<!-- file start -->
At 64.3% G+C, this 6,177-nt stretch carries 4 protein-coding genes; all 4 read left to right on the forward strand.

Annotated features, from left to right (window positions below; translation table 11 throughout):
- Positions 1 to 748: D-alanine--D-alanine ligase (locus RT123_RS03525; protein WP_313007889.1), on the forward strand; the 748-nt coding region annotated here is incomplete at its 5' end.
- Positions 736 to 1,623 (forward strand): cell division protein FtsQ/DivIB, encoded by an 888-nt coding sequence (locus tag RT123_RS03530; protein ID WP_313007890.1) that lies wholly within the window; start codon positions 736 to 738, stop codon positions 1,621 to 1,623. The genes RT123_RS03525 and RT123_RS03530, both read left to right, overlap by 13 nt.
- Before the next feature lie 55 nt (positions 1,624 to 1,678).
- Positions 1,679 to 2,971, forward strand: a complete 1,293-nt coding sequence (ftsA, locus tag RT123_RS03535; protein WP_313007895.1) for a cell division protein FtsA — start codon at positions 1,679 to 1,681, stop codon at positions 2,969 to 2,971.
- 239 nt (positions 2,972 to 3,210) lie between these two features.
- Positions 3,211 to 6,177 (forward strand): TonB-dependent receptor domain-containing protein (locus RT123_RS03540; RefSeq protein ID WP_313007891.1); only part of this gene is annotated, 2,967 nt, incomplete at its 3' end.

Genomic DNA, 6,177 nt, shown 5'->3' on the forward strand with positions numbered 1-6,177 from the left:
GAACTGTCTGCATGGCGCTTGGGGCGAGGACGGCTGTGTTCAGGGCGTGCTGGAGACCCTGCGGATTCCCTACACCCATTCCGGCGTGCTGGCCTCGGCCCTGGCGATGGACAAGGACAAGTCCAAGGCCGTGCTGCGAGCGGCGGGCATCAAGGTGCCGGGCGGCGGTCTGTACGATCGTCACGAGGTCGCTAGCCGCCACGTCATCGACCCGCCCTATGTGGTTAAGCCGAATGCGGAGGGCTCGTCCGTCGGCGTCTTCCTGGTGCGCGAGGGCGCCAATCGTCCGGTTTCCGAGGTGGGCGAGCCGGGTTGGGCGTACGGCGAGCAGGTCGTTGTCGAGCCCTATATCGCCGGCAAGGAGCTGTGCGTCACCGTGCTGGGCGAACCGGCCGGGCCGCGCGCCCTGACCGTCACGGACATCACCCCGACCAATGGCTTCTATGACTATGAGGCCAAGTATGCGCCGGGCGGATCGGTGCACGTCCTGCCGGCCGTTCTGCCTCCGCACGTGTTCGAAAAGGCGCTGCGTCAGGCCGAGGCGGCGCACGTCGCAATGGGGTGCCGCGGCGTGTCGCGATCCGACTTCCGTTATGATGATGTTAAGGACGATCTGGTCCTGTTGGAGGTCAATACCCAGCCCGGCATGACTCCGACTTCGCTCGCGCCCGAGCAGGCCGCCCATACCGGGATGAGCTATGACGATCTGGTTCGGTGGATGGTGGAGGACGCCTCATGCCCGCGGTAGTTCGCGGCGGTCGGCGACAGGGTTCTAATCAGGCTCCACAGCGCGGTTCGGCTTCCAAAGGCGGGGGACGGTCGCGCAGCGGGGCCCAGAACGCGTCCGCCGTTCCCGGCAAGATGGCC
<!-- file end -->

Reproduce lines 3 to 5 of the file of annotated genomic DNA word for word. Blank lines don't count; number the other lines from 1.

- Positions 1 to 748: D-alanine--D-alanine ligase (locus RT123_RS03525; protein WP_313007889.1), on the forward strand; the 748-nt coding region annotated here is incomplete at its 5' end.
- Positions 736 to 1,623 (forward strand): cell division protein FtsQ/DivIB, encoded by an 888-nt coding sequence (locus tag RT123_RS03530; protein ID WP_313007890.1) that lies wholly within the window; start codon positions 736 to 738, stop codon positions 1,621 to 1,623. The genes RT123_RS03525 and RT123_RS03530, both read left to right, overlap by 13 nt.
- Before the next feature lie 55 nt (positions 1,624 to 1,678).